A hearing was scheduled on these issues, but the parties filed competing motions to dismiss and for summary judgment, and the hearing was indefinitely postponed. Subsequently, the parties were able to agree on a joint stipulation of facts, making the hearing unnecessary. In their stipulation, the parties have agreed that the stipulation, along with the exhibits attached thereto, constitute the entire record in this case. The Respondent and the General Counsel have also submitted legal briefs in support of their respective positions. Based on this record, I make the following findings of fact, conclusions of law, and recommendations.

Findings of Fact

The Stipulation of Facts, consisting of seventy-two numbered paragraphs, is incorporated in its entirety as my findings of fact. Retaining the original numbering but omitting references to exhibits attached to the stipulation, I cite below those portions of the stipulation that I find most relevant to my decision.

1. Luke Air Force Base (Respondent) is an activity of the United States Department of the Air Force, an agency under 5 U.S.C. § 7103(a)(3).

2. The American Federation of Government Employees, Local 1547, AFL-CIO (the Union or Local 1547), is

a labor organization under 5 U.S.C. § 7103(a)(4).

3. Local 1547 is the exclusive representative of a unit of employees appropriate for collective bargaining at the Respondent.

20. Denise F. Christopher is an employee under 5 U.S.C. § 7103(a)(2) and a member of the bargaining unit described in paragraph 3.

22. On or about May 11, 1997, Christopher filed a formal EEO complaint against the Respondent under 29 CFR Part 1614 with H.K. Brown, EEO Director at Respondent and certified . . . that she had not filed a grievance under 5 U.S.C. § 7121(d).

23. [In] 1993 [the Department of Defense] consolidat[ed] Army, Navy, and Air Force civilian personnel regulations, personnel administrative functions and support services originally provided by the various components of the Department of Defense. Specifically, the [action] consolidated the Army, Navy, and Air Force personnel investigative functions in the Civilian Personnel Management Service (CPMS). The component authorized to investigate Equal Employment Opportunity (EEO) complaints is the Office of Complaint Investigations within the CPMS, Department of Defense. In January 1999, OCI . . . established an alternative dispute resolution (ADR) team. The ADR team consists of seven mediators who are located in the five regional offices. The seven mediators conduct OCI mediation conferences for each EEO complaint, when agreed upon by the parties, pending investigation. When the parties and their respective representatives have agreed to have an OCI mediation conference, the matter is assigned to a mediator on the ADR team, who then contacts the parties to schedule the OCI mediation conference. The military activity involved in the scheduled mediation conference provides appropriate facilities and administrative support.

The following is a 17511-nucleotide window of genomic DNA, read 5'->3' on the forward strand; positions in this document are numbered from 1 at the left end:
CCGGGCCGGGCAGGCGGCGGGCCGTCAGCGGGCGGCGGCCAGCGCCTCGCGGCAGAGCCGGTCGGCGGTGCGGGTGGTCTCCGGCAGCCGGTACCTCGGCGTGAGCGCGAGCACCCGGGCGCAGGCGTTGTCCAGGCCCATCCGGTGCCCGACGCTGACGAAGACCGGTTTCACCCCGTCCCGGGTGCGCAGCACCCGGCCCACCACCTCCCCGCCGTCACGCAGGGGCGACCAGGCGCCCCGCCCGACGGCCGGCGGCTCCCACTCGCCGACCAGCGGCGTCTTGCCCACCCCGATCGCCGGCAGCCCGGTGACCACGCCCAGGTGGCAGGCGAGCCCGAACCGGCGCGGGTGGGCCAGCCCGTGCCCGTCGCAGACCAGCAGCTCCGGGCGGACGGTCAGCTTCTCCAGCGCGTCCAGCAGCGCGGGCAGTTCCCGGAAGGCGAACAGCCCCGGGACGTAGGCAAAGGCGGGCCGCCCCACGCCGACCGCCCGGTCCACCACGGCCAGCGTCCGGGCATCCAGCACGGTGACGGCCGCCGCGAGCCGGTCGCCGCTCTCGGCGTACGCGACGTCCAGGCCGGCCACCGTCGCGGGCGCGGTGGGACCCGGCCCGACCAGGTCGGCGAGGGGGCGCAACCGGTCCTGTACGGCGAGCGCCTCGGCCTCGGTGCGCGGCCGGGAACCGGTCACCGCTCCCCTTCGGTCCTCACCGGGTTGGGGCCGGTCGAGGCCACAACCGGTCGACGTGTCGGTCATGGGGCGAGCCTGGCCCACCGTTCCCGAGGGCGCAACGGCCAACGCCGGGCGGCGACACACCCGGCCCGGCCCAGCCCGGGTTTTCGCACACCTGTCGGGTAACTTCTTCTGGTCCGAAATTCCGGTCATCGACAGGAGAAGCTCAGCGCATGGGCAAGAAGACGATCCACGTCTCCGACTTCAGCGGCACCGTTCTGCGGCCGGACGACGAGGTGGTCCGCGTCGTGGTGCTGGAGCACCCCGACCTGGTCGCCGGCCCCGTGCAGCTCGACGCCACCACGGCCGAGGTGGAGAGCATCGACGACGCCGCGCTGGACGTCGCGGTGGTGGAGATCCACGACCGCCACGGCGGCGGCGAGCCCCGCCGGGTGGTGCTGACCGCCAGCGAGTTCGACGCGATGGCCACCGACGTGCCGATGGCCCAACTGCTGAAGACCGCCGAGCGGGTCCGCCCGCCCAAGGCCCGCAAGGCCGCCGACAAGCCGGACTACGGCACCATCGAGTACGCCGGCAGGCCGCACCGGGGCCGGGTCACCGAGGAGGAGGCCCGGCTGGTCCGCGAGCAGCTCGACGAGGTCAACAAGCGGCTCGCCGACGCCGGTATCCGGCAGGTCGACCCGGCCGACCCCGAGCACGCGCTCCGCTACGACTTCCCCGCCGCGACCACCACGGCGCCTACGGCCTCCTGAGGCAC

24. [At all times relevant to this decision], the persons listed below occupied the positions opposite their names.

Captain Jon Burgess Assistant Staff Judge

Advocate (JAG Attorney)

Joanne Elrod Civilian Personnel Officer

Col. Michael Lischak 56 Medical Group Commander

Edna "Faye" Patitucci Personnel Management

Specialist, Department of

Defense, OCI, ADR Team,

Sacramento, California

25. [At all relevant times], Elrod and Colonel Lischak were supervisors and/or management officials under 5 U.S.C. § 7103(a)(10) and (11) at the Respondent, and Captain Burgess was management's representative.